This Way Up for Saturday 2 December 2017
Bird protection software, the future of AI and robotics, the 'exercise pill', and bacteria: a companion for cancer?
A network of wildlife sanctuaries has led to the reintroduction of many of New Zealand's native bird species, and now machine learning software could be an important tool in monitoring the survival of these birds once they leave these protected areas.
Sanctuaries have been an important way of conserving native birds that are under threat from introduced pests like rats, stoats and possums.
Zealandia in Wellington is the world's first fully-fenced urban sanctuary, where native birds inside are doing really well, but some species struggle once they hop the fence and have to fend for themselves.
A team from Victoria University is using a combination of cameras and birdsong recorders at 50 different locations around Wellington to map where species like the Hihi (Stitchbird), Tīeke (Saddleback), and Kākāriki (Red-crowned parakeet) do best.
The idea is that if we know where the birds thrive we can engineer more bird-friendly communities in the future.
Recording the birdsong is relatively easy but trying to identify an individual bird call in over 100,000 hours of recorded audio, which includes other noises like traffic, dogs barking dogs, alarms and doorbells, is no easy task.
And that's where the artificial intelligence comes in.
The International Robotics Exhibition is underway in Tokyo this week. 130,000 visitors are expected to attend the world's largest robotics fair.
This Way Up's technology correspondent Peter Griffin's been roaming the exhibition halls to check out the latest robots, from aged care assistants and exoskeletons to virtual-reality controlled robots and hospital bots.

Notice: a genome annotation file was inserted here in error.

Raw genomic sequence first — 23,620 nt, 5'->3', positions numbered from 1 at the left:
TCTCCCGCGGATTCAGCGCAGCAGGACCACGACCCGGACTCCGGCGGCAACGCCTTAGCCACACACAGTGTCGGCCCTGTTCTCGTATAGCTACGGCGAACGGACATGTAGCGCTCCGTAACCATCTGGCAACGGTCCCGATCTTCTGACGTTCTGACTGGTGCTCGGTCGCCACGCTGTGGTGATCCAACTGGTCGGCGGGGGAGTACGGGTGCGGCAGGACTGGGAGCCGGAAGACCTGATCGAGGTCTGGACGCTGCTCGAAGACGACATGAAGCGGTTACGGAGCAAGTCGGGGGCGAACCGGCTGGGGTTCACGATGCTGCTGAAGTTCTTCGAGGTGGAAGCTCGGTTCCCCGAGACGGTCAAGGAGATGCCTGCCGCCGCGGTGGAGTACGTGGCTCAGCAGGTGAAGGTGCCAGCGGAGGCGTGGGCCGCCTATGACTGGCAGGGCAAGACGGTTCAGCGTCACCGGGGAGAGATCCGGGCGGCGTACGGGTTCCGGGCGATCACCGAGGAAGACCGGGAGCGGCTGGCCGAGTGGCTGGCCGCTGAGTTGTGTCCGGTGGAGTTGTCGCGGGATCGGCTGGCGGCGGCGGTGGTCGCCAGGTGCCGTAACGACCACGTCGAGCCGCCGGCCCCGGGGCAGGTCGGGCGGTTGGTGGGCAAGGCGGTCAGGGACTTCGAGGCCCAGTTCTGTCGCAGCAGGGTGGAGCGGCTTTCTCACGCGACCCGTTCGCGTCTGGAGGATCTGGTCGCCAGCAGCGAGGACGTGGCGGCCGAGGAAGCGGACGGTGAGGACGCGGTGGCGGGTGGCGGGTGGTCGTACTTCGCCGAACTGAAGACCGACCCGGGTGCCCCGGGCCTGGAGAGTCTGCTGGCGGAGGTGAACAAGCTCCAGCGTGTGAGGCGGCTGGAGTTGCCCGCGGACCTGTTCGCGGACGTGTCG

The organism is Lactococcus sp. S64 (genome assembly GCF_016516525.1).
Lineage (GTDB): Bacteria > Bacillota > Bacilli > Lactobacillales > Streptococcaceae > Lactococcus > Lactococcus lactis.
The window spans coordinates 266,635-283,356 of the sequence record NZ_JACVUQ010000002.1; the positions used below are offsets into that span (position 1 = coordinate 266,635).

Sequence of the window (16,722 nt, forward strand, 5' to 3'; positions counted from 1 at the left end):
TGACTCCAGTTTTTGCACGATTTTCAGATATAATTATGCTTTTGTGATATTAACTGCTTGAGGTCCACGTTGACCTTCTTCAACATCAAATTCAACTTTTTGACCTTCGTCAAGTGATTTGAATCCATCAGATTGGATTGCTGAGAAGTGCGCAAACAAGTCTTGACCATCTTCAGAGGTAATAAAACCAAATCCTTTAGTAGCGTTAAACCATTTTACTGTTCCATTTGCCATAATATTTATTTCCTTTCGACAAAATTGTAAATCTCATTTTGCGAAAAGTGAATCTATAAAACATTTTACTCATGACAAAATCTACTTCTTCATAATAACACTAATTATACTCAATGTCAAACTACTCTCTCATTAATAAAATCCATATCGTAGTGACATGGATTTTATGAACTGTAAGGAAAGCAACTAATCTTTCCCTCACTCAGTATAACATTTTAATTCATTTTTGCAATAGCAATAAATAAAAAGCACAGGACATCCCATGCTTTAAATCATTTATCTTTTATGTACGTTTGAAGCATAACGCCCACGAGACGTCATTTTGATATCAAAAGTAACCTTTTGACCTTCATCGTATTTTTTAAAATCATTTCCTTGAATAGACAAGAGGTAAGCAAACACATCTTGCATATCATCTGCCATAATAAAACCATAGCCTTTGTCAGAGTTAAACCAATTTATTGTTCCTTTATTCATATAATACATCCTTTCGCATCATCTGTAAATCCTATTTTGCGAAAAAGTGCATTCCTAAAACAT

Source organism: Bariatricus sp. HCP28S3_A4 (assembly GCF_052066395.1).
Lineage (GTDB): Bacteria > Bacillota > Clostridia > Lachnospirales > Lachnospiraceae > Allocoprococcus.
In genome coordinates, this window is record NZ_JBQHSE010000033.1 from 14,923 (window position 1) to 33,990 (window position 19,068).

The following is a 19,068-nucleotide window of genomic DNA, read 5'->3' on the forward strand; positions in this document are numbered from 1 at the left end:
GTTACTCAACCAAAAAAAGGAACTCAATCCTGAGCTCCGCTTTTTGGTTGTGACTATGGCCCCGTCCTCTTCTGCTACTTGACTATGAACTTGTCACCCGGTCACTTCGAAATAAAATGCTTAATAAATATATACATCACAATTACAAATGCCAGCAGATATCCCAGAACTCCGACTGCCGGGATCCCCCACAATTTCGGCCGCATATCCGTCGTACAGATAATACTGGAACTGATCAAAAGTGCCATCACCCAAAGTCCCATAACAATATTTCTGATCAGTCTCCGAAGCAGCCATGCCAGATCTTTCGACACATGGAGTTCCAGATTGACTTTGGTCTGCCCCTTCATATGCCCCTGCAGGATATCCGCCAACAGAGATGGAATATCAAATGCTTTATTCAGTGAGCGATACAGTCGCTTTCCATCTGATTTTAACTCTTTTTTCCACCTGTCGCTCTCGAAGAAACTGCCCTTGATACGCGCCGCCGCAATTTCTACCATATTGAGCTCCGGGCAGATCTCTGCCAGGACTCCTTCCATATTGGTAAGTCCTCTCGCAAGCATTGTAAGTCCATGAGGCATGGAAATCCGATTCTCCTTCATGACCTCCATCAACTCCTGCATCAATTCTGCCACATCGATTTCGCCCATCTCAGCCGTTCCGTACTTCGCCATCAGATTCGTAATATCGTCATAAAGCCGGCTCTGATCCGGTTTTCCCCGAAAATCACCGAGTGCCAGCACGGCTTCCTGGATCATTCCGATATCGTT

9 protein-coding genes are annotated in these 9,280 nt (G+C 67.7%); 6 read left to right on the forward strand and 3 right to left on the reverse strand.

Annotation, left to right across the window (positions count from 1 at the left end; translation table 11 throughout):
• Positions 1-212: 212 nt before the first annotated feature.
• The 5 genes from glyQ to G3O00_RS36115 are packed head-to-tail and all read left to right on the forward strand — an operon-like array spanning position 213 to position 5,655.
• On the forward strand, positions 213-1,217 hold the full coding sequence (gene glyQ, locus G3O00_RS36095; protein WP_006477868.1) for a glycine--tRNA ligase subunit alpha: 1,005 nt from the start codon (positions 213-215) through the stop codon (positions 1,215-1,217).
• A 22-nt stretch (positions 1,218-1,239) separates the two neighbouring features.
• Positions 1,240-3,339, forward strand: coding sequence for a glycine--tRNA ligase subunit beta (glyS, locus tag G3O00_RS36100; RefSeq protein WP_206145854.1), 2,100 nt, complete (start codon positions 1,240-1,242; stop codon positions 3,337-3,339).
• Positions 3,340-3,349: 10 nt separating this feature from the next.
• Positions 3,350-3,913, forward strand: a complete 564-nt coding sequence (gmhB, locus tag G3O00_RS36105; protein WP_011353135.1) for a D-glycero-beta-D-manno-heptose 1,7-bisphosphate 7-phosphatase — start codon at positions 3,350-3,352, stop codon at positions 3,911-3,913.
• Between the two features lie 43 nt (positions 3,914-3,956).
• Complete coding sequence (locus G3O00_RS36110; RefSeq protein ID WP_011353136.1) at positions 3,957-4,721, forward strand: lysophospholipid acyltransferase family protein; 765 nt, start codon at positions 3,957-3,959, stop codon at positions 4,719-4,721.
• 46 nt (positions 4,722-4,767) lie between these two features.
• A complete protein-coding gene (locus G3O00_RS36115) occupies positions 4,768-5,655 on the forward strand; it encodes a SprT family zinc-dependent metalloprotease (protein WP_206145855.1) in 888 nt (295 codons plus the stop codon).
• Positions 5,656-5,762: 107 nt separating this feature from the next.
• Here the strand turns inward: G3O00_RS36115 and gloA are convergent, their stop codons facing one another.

We also discuss Sky TV's controversial decision to sue four local internet service providers over their alleged role in facilitating the spread of illegally downloaded content.
Live longer, have better sex, increase your memory, avoid constipation, build muscle tone, burn fat... with supposed benefits like these, it's no wonder that the search is on for a medication that mimics what happens when we exercise.
Nicola Twilley has been exploring the development of a so-called 'exercise pill' for the New Yorker, with one candidate a drug called GW501516 (or 516 for short!) that is showing some promising early results.
"Couch Potato Mouse had been raised to serve as a proxy for the average American...The mouse was lethargic, lolling in a fresh layer of bedding, rolls of fat visible beneath thinning, greasy-looking fur. Lance Armstrong Mouse had been raised under exactly the same conditions, yet, despite its poor diet and lack of exercise, it was lean and taut, its eyes and coat shiny as it snuffled around its cage. The secret to its healthy appearance and youthful energy, Evans explained, lay in a daily dose of GW501516: a drug that confers the beneficial effects of exercise without the need to move a muscle." Nicola Twilley in The New Yorker
Cancers carry microbes with them when they spread around the body, suggesting that certain bacteria might speed up the progress of the disease.
New research by a team from Harvard University led by Matthew Myerson studied colon cancer specimens (in both primary and metastisised tumours) and found Fusobacteria microbes in almost all cases.
This was true even in cases where the samples were collected years apart.
"This strongly indicates that the cancers took the microbes with them when they spread and that the bacteria can persist for long periods of time within tumour cells," Dr Chris Smith of The Naked Scientists says.
"When the team transplanted human tumour samples into mice, either with, or without Fusobacteria, the tumours became established in the mice only in cases where the bacteria were present."
Meanwhile, treatment with the antibiotic metronidazole, which kills Fusobacteria, slowed the spread of tumours in the mice.